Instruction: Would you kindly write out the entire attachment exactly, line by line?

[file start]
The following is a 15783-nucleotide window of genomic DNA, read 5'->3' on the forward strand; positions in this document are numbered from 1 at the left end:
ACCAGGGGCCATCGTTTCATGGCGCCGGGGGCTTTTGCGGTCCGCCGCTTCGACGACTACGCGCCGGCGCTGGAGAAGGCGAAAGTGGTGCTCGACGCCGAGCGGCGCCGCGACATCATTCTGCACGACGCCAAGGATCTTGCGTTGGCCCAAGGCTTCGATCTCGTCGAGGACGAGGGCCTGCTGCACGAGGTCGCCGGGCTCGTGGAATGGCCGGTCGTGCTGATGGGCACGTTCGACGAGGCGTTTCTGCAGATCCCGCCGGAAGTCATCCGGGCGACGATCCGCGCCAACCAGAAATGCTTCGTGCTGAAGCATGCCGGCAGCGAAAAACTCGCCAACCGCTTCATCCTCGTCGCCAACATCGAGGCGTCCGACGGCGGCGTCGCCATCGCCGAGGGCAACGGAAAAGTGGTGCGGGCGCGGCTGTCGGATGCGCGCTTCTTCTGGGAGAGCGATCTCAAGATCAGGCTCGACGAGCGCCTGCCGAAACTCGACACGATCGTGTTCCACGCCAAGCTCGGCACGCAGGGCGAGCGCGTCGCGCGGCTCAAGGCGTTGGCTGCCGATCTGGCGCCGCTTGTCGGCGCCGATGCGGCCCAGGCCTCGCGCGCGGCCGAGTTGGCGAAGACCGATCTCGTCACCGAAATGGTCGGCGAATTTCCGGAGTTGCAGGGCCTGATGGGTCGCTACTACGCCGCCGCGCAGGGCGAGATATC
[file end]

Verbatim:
The following is a 15783-nucleotide window of genomic DNA, read 5'->3' on the forward strand; positions in this document are numbered from 1 at the left end:
ACCAGGGGCCATCGTTTCATGGCGCCGGGGGCTTTTGCGGTCCGCCGCTTCGACGACTACGCGCCGGCGCTGGAGAAGGCGAAAGTGGTGCTCGACGCCGAGCGGCGCCGCGACATCATTCTGCACGACGCCAAGGATCTTGCGTTGGCCCAAGGCTTCGATCTCGTCGAGGACGAGGGCCTGCTGCACGAGGTCGCCGGGCTCGTGGAATGGCCGGTCGTGCTGATGGGCACGTTCGACGAGGCGTTTCTGCAGATCCCGCCGGAAGTCATCCGGGCGACGATCCGCGCCAACCAGAAATGCTTCGTGCTGAAGCATGCCGGCAGCGAAAAACTCGCCAACCGCTTCATCCTCGTCGCCAACATCGAGGCGTCCGACGGCGGCGTCGCCATCGCCGAGGGCAACGGAAAAGTGGTGCGGGCGCGGCTGTCGGATGCGCGCTTCTTCTGGGAGAGCGATCTCAAGATCAGGCTCGACGAGCGCCTGCCGAAACTCGACACGATCGTGTTCCACGCCAAGCTCGGCACGCAGGGCGAGCGCGTCGCGCGGCTCAAGGCGTTGGCTGCCGATCTGGCGCCGCTTGTCGGCGCCGATGCGGCCCAGGCCTCGCGCGCGGCCGAGTTGGCGAAGACCGATCTCGTCACCGAAATGGTCGGCGAATTTCCGGAGTTGCAGGGCCTGATGGGTCGCTACTACGCCGCCGCGCAGGGCGAGATATC